Hepatitis C treats more than 90% of patients but costs more than $ 50,000 per patient.
New research results can bring significant cost savings. A preliminary study jointly conducted by a theoretical model researcher at the Loyola University School of Medicine at the University of Chicago in Chicago suggests that 50% of patients are able to shorten their standard 12-week treatment to six weeks.
Dr Harel Dahari, Ph.D., co-authored with Dr. Ohad Etzion of the Soroka University Medical Center in Israel, said, "There is a potential to save 20% of the cost of hepatitis C treatment. Amir Shlomai, MD, PhD of Beilinson Hospital in Israel.
The study was published on November 12 at the Annual Meeting of the American Liver Disease Research Society in San Francisco.
Dr. Dahari is co-director of the Experimental and Theoretical Modeling (PETM) program at the Loyola Medicine and Loyola University Chicago Stritch School of Medicine. Two other Loyola authors are Dr. Susan Uprichard, co-director of PETM, Dr. Scott Cotler, associate professor of microbiology and immunology, director of Loyola Medicine at Loyola Medicine, and professor of medicine at Loyola University. Chicago Stritch School of Medicine.
Hepatitis C is an infection caused by a virus spread through contaminated blood. It can lead to liver damage, liver failure and liver cancer. Approximately 70 million people worldwide have chronic hepatitis C infection, including about 3 million people in the United States.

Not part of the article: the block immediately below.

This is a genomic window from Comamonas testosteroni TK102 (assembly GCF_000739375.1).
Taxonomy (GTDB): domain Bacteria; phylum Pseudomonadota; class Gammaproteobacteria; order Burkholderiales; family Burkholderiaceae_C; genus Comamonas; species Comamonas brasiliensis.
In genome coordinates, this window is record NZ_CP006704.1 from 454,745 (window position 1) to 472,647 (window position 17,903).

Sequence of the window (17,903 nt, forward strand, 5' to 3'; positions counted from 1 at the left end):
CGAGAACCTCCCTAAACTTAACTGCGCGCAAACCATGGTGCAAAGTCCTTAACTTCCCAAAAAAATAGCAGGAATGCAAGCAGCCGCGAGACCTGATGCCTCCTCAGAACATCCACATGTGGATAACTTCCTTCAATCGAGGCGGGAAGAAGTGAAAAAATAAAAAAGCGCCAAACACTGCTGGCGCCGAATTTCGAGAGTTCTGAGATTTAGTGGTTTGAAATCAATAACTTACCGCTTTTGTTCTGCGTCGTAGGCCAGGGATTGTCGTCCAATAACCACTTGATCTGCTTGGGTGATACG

Oral medications, called direct acting antiviral drugs (DAA), have revolutionized the treatment of hepatitis C viruses. More than 90% of patients use this medication to remove the virus and minimize side effects. However, high costs limit access and result in significant financial burdens for Medicare, Medicaid and private insurers.
"Today's therapies are standardized to be standardized for a set period of time, usually twelve weeks, rather than for individual patients," Dr. Kotler said.
In a new study, researchers used a personalized medical technique called model-based response-inducing therapy to reduce treatment time, if possible. After weeks of treatment, the researchers measured how much the hepatitis C virus had decreased. They used mathematical modeling to predict the time it takes to completely remove the virus.
So far, 22 patients were included in the study. Mathematical modeling predicted that 8 weeks in 8 patients (8%) and 6 weeks in 2 patients (9%) could be shortened in one patient (5% of total patients) The other 11 patients (50%) had to be treated for a standard 12 weeks.
Twenty-one patients had no viruses. The only patient who recurred was the most difficult form of hepatitis C virus known as genotype 3.
The proof-of-concept experimental study has shown that it is possible to use reactive induction therapy to reduce treatment time. A large-scale multicenter trial is under way in Israel to verify the results.
In addition to cost cutting, Dr. Dahari said short-term therapy would make it easier to treat patients with hepatitis C who have limited health care coverage.
This study was supported by a study by Beilinson Hospital, Rabin Medical Center, Petah-Tikva Hospital, Israel, of the Beesheba University Medical Center of the University of Soroka, David Yardeni, MD, Anat Nevo-Shor, MD, Daniela Munteanu, MD, Naim Abufreha, Dr. Orna Mor, MD, and Dr. Michal Cohen-Naftaly, MD, Orly Sneh Arbib, MD and Marius Braun, MD, of the Center for Liver Disease Research, Department of Health, Israel Shiba Medical Center, Israel.
The study's title is "Reactive induction therapy with DAA shortens the duration of treatment in 50% of HCV-treated patients."
The study was supported in part by Clalit, a health services organization from Israel and the US National Institutes of Health.
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